The new study identifies five more gases which are becoming more common in the atmosphere, following reports from CFC monitoring groups around the world.

Dr Isaac Vimont, a researcher at the Global Monitoring Laboratory and co-author of the study, says, 'These measurements were made by several groups around the world with different methods, but we all got the same story out of it. This shows that real changes are taking place in the atmosphere.'

'We don't know directly where these emissions are coming from geographically, but it's likely they come from outside the USA and Europe because these areas have well-developed monitoring networks in place.'

Three of the gases (CFC-113a, 114a and 115) are associated with the production of other chemicals. If a reaction is incomplete, or the process isn't completely sealed, then this can lead to these CFCs entering the atmosphere.

The increase in the other detected gases, such as CFC-13 and CFC-112a, are currently unexplained. While small amounts are produced during processes like aluminium smelting, there's much more entering the atmosphere than can be explained by this process.

Dr Stefan Reimann, a co-author from the Group for Climate Gases, adds, 'There have never been any big uses of CFC-13, and we don't really know where it's coming from, which is a bit scary.'

An image showing the ozone hole over Antarctica, with the hole highlighted in blue.

The hole in the ozone layer (shown in blue) continues to recover following the introduction of the Montreal Protocol. Image © GSFC/NASA, licensed under Public Domain via NASA Images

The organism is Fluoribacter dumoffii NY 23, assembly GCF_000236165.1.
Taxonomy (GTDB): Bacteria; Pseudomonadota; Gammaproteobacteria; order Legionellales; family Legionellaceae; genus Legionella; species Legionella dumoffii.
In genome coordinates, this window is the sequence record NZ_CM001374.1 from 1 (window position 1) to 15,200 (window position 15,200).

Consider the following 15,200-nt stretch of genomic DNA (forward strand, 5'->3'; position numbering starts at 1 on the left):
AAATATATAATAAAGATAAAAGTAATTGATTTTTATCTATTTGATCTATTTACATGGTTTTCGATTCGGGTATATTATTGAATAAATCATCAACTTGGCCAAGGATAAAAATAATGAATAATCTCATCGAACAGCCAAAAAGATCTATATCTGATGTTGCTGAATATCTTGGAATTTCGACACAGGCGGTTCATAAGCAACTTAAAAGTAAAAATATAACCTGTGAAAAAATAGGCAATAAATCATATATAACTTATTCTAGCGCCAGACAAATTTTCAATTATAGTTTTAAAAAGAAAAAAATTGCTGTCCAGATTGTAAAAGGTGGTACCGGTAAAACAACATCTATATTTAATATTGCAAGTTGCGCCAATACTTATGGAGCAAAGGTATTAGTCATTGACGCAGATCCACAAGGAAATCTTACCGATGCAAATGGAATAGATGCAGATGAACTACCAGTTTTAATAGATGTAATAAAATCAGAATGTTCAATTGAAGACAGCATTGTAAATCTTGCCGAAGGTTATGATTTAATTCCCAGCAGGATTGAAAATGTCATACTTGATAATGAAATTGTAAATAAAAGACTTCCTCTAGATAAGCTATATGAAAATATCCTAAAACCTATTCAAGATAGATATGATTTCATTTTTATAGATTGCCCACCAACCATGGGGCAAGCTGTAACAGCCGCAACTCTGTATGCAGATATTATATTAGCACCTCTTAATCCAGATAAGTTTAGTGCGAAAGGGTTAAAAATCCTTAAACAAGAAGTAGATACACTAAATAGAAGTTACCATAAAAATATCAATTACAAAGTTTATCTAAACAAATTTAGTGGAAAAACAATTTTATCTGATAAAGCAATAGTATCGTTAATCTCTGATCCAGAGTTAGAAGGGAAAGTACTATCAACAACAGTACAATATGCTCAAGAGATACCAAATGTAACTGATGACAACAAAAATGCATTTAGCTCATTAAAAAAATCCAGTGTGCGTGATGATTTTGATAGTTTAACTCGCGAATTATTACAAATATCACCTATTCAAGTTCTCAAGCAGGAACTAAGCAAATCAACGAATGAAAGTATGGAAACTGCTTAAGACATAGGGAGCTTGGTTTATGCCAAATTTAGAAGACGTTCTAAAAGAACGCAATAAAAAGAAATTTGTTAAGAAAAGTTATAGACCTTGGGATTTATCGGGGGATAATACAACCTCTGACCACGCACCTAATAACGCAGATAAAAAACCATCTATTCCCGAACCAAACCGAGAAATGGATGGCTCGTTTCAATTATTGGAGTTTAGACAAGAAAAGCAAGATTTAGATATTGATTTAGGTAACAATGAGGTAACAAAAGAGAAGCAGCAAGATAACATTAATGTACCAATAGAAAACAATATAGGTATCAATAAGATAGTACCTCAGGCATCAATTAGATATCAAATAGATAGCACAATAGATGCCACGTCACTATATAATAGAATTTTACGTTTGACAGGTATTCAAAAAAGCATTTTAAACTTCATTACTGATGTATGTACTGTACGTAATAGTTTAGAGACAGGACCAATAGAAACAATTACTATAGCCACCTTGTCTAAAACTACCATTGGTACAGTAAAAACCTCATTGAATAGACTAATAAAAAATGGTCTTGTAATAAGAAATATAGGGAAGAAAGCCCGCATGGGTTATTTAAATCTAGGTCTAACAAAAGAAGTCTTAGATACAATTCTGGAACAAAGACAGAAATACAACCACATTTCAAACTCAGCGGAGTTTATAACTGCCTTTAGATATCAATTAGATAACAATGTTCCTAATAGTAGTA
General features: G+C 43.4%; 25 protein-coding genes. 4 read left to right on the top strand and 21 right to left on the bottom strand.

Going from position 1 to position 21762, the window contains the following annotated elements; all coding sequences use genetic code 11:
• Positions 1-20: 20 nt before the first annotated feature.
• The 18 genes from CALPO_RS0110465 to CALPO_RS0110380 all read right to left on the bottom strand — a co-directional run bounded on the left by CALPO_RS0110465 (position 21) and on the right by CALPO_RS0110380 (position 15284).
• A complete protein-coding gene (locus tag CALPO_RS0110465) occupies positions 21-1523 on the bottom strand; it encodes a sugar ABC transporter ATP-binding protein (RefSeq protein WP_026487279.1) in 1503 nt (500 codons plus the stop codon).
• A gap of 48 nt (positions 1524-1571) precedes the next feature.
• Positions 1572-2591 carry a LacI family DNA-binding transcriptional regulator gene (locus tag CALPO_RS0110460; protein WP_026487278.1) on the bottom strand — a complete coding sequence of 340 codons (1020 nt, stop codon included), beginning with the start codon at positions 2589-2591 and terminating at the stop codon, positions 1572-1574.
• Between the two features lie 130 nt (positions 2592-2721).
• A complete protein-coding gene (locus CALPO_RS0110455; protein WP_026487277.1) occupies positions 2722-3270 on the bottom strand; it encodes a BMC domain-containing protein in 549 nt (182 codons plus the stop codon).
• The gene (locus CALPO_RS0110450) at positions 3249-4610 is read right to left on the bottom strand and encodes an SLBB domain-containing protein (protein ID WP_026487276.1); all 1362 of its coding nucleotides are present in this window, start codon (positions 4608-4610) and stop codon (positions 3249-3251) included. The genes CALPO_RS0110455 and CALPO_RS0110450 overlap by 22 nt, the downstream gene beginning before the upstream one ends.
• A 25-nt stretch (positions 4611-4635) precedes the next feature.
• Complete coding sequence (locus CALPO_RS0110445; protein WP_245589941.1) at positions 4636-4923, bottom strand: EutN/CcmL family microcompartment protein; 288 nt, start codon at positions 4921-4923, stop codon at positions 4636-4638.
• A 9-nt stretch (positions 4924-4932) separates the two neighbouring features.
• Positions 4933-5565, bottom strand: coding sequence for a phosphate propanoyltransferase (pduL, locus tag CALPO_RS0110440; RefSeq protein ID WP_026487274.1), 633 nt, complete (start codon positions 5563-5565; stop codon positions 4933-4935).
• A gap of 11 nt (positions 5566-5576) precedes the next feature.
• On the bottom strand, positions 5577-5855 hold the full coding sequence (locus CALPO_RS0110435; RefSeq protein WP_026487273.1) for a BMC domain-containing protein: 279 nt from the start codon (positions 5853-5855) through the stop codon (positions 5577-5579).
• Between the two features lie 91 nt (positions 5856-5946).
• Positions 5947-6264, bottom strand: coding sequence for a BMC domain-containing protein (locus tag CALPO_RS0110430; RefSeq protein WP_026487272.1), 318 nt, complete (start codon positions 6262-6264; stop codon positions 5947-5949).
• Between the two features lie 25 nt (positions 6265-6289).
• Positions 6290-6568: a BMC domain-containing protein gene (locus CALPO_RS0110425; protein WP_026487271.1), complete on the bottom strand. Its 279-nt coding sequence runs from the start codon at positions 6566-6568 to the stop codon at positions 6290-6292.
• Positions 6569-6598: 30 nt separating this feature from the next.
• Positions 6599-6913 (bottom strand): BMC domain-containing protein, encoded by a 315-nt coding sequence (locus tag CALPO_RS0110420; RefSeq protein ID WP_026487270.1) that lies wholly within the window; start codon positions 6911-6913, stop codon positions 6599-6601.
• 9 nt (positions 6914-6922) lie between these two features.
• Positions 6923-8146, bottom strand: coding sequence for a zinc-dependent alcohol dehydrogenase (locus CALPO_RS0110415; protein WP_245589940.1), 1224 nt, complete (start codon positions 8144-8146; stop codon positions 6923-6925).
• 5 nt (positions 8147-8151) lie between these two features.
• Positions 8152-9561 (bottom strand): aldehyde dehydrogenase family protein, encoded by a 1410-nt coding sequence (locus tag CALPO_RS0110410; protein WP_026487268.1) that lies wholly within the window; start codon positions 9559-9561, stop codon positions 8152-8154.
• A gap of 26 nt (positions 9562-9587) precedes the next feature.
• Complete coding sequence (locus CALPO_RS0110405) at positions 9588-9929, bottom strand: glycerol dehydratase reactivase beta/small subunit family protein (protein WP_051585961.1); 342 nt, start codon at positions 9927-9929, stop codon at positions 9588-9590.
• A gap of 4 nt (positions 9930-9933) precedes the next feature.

What effect are these CFCs having on the atmosphere?

While any amount of CFCs will have an effect on the ozone layer, the effect of the detected releases is fortunately small. The researchers estimate that the collective emissions of all five CFCs in the study will cause the loss of just 0.002% of ozone high in the atmosphere.

However, as greenhouse gases, these CFCs can still pose a risk to health by contributing to climate change. Compared to the same amount of carbon dioxide, gases like CFC-114a will trap thousands of times more heat.

Even the successors of CFCs, which don't deplete the ozone layer, have a very high global warming potential. As a result, the use of these gases, called HFCs, is being reduced in favour of another class of compounds.

Producing any of these compounds tends to involve the use of CFCs somewhere in the process. As a result, it is likely that CFCs will continue to enter our atmosphere through leaks for years to come.

The researchers are calling for updates to the Montreal Protocol to eliminate these leaks as much as possible and reduce the ongoing effects of CFCs.

'There is a danger that if things go further than current levels then there might be a significant impact,' Stefan says. 'These measurements are an early warning that CFC emissions could increase by previously unrecognised mechanisms, and need to be monitored closely.'